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Not too long ago I know someone who was put into an awkward work situation with a homosexual. They wanted to say something about how they didn't agree with the lifestyle but they held their tongue.

At work, we had many times been cautious of what to say or not say while three of us in a four person office were Christians and she was an atheist. We were careful not to speak religion even to each other if she was around.

I know we shouldn't be ashamed of the Gospel and not keep silent. Yet we're also instructed to obey those in authority and work as working for God.

Since the law is very clear about religion in the workplace, any hint of discrimination in this area could cost you your job, and you would therefore be unable to let your light shine to those you currently work with and likely face lawsuits and fines, would you or wouldn't you speak up or keep silent? Why or why not?

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Hey Seek,

It depends on the context of the situation.   I'm more likely to keep silent though.  There are others ways to show who Jesus is in us without talking about Him.   Show Grace, Forgiveness, Mercy, Compassion, Community, Letting others have the spotlight over ourselves...and even going out of our way to encourage that.  Don't participate in gossip instead, shut it down.  Don't laugh at inappropriate so-called humor, simply excuse yourself.  Volunteer when possible.  Be on time.  Show generosity.  Encourage others.  Doing these things will raise eyebrows.  Don't keep your faith a secret if someone asks you a direct question, but don't broadcast it either.  Always Always pray over the work space and for those who are in leadership.  Be humble.  There's that old saying 'Actions speak louder than words'. 

Of course the gospel is shared verbally, but who even wants to hear from us if our lives don't align with what we're saying?

What other practical suggestions can you (or anyone else) thing of?

I think it's best to get to know the person and find out in what ways the gospel specifically applies to his or her life. This is different from street preaching or what is called "open-air preaching" in that it isn't impersonal and preachy. It's more like Jesus was in His encounters with people such as the woman at the well and not His encounters with the religious leaders, where He called them vipers and hypocrites, etc. Since you're a co-worker, it's an opportunity to build a relationship with the person, keeping in mind, of course, that if the person isn't a believer, or is a backslidden believer, the parameters and boundaries that believers are to have with unbelievers and with believers who are living lifestyles of deliberate sinning, as those things are outlined in scripture. One must protect oneself and avoid putting oneself in tempting situations, too. But it means becoming close enough to the individual to love them with the love of Christ. That means expressing empathy and compassion as you learn things from the person about him/herself which they open up and share, and through which you will learn where and how they need God working in their lives and can allow God to use you as an instrument in His hands as He works.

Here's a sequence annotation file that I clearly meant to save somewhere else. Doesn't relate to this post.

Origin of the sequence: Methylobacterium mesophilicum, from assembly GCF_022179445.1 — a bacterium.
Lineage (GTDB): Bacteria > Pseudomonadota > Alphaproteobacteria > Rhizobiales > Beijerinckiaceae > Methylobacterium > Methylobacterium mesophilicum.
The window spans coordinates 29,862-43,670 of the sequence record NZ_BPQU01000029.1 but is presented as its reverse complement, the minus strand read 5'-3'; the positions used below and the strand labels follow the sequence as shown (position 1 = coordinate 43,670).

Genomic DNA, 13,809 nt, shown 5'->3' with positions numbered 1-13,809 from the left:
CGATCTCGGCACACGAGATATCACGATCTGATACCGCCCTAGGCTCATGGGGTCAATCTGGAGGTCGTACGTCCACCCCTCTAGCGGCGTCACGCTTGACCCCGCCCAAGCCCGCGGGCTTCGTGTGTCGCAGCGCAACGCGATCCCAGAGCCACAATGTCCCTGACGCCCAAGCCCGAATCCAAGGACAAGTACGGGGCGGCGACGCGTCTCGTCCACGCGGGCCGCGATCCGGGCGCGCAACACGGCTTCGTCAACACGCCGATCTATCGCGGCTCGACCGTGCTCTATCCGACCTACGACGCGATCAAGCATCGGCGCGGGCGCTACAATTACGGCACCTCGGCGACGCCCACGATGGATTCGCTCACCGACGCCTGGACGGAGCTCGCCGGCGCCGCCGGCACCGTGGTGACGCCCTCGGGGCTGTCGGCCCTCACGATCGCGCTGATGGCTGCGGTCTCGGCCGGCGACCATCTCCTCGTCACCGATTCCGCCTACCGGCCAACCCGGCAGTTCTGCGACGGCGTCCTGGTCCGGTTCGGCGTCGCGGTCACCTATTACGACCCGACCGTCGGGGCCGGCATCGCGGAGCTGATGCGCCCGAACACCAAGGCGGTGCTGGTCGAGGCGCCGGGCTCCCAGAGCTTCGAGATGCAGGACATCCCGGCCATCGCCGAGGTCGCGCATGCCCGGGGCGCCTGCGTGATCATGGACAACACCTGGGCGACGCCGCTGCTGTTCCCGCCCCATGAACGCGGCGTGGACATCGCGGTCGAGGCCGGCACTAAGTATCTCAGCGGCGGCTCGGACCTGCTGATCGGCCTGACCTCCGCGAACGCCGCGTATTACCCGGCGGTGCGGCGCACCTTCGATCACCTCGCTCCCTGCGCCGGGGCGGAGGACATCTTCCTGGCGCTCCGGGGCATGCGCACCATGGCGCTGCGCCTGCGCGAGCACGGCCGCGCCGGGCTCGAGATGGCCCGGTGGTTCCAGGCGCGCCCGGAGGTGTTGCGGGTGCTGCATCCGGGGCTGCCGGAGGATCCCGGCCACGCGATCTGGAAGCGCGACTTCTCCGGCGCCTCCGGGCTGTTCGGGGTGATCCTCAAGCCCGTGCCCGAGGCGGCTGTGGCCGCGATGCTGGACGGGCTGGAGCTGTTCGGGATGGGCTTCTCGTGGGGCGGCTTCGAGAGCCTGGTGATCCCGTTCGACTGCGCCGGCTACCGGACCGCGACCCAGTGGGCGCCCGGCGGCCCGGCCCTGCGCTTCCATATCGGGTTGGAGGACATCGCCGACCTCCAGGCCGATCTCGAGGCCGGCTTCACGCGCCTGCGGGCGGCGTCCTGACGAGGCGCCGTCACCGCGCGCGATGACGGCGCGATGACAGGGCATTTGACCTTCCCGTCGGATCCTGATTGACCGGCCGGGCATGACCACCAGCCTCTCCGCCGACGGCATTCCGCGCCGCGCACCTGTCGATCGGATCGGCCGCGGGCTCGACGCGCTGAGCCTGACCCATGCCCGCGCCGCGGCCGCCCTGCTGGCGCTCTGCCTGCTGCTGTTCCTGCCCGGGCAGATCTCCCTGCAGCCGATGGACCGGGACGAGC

The former atheist in our office was causing discord. We prayed about the office situation for months and that person ultimately resigned. But because of her attitude against religion and the possibility that she might file a lawsuit, as she struck us as the type, we wouldn't pray together at lunch, talk about church, our beliefs, anything.

In the other situation, the individual was introduced to someone they would be working with and they knew the woman had recently married and asked something about her husband. The woman was indignant and pointed out she had a "wife". The person who asked was stunned and couldn't say anything at that point so someone else with them took charge of the conversation. They had a lot running through their head they wanted to say so they didn't say anything as they knew it would be disastrous.